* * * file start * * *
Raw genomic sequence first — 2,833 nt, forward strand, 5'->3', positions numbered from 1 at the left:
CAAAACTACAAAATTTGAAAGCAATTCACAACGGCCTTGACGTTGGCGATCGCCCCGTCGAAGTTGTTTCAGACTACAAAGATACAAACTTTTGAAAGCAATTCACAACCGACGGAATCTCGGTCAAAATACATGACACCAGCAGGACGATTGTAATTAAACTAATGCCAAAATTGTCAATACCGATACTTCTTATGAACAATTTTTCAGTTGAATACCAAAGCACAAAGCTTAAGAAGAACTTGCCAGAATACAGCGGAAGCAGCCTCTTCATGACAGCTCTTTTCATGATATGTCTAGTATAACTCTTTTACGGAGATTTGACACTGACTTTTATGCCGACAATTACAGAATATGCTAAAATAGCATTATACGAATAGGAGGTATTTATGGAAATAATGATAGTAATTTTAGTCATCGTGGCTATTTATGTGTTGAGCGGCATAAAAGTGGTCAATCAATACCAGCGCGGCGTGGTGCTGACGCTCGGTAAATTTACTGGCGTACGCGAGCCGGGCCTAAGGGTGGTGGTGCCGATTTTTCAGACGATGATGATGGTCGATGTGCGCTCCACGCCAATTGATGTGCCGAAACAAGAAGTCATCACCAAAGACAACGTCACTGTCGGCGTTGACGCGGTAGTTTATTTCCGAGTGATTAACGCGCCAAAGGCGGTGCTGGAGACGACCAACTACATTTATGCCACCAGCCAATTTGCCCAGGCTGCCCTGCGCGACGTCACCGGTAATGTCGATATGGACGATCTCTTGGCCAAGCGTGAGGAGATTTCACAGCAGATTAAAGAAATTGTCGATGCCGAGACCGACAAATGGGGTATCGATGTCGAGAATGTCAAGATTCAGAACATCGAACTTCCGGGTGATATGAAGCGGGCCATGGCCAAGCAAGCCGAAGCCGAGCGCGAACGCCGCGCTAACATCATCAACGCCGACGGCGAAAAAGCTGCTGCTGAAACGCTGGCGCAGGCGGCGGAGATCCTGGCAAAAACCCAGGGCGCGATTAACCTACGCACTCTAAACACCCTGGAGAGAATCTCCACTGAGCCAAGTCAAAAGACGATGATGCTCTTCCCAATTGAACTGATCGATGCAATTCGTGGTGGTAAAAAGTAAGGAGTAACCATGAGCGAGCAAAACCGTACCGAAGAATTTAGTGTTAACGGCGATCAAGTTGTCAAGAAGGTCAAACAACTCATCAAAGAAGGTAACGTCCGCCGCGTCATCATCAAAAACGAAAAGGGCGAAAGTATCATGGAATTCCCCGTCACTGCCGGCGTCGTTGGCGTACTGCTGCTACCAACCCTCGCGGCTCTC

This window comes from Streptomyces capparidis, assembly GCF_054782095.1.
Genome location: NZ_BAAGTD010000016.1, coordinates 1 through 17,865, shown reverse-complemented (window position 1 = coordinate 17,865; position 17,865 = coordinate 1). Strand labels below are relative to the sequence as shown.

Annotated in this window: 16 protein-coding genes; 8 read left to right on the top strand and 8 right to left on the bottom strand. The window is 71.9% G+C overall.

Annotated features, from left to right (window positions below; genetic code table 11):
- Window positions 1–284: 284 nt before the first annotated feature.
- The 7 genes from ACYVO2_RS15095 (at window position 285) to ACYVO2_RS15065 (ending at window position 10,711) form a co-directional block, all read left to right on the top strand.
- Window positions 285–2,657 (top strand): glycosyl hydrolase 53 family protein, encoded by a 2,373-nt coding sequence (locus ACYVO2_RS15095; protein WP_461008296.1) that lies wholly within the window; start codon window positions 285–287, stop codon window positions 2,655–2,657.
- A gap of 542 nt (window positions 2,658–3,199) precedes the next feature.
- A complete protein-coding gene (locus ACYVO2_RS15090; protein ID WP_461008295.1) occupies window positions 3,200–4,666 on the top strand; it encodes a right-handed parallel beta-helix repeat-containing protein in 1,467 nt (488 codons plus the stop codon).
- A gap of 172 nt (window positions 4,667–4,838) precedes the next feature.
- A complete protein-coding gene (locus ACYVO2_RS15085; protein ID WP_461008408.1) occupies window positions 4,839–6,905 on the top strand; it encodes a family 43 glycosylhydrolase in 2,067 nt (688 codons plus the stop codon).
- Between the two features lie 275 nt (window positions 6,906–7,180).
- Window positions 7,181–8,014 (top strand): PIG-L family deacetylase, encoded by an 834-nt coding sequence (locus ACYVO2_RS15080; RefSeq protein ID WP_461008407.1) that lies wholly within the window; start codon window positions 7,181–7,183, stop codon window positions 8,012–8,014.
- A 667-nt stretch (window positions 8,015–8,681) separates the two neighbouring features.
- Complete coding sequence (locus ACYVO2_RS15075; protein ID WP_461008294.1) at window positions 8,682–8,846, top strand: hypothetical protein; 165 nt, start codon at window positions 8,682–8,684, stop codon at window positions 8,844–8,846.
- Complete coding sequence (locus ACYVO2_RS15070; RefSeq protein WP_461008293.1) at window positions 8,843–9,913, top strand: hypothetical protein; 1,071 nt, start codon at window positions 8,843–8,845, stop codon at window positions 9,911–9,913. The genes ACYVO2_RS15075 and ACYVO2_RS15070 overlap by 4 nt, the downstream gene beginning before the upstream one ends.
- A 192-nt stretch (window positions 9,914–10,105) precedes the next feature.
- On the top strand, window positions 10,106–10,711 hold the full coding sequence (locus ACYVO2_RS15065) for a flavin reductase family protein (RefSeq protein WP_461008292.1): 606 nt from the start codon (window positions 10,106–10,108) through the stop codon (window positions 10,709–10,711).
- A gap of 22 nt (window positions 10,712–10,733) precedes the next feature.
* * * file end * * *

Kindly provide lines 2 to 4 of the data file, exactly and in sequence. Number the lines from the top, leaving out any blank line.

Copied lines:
CAAAACTACAAAATTTGAAAGCAATTCACAACGGCCTTGACGTTGGCGATCGCCCCGTCGAAGTTGTTTCAGACTACAAAGATACAAACTTTTGAAAGCAATTCACAACCGACGGAATCTCGGTCAAAATACATGACACCAGCAGGACGATTGTAATTAAACTAATGCCAAAATTGTCAATACCGATACTTCTTATGAACAATTTTTCAGTTGAATACCAAAGCACAAAGCTTAAGAAGAACTTGCCAGAATACAGCGGAAGCAGCCTCTTCATGACAGCTCTTTTCATGATATGTCTAGTATAACTCTTTTACGGAGATTTGACACTGACTTTTATGCCGACAATTACAGAATATGCTAAAATAGCATTATACGAATAGGAGGTATTTATGGAAATAATGATAGTAATTTTAGTCATCGTGGCTATTTATGTGTTGAGCGGCATAAAAGTGGTCAATCAATACCAGCGCGGCGTGGTGCTGACGCTCGGTAAATTTACTGGCGTACGCGAGCCGGGCCTAAGGGTGGTGGTGCCGATTTTTCAGACGATGATGATGGTCGATGTGCGCTCCACGCCAATTGATGTGCCGAAACAAGAAGTCATCACCAAAGACAACGTCACTGTCGGCGTTGACGCGGTAGTTTATTTCCGAGTGATTAACGCGCCAAAGGCGGTGCTGGAGACGACCAACTACATTTATGCCACCAGCCAATTTGCCCAGGCTGCCCTGCGCGACGTCACCGGTAATGTCGATATGGACGATCTCTTGGCCAAGCGTGAGGAGATTTCACAGCAGATTAAAGAAATTGTCGATGCCGAGACCGACAAATGGGGTATCGATGTCGAGAATGTCAAGATTCAGAACATCGAACTTCCGGGTGATATGAAGCGGGCCATGGCCAAGCAAGCCGAAGCCGAGCGCGAACGCCGCGCTAACATCATCAACGCCGACGGCGAAAAAGCTGCTGCTGAAACGCTGGCGCAGGCGGCGGAGATCCTGGCAAAAACCCAGGGCGCGATTAACCTACGCACTCTAAACACCCTGGAGAGAATCTCCACTGAGCCAAGTCAAAAGACGATGATGCTCTTCCCAATTGAACTGATCGATGCAATTCGTGGTGGTAAAAAGTAAGGAGTAACCATGAGCGAGCAAAACCGTACCGAAGAATTTAGTGTTAACGGCGATCAAGTTGTCAAGAAGGTCAAACAACTCATCAAAGAAGGTAACGTCCGCCGCGTCATCATCAAAAACGAAAAGGGCGAAAGTATCATGGAATTCCCCGTCACTGCCGGCGTCGTTGGCGTACTGCTGCTACCAACCCTCGCGGCTCTC

This window comes from Streptomyces capparidis, assembly GCF_054782095.1.
Genome location: NZ_BAAGTD010000016.1, coordinates 1 through 17,865, shown reverse-complemented (window position 1 = coordinate 17,865; position 17,865 = coordinate 1). Strand labels below are relative to the sequence as shown.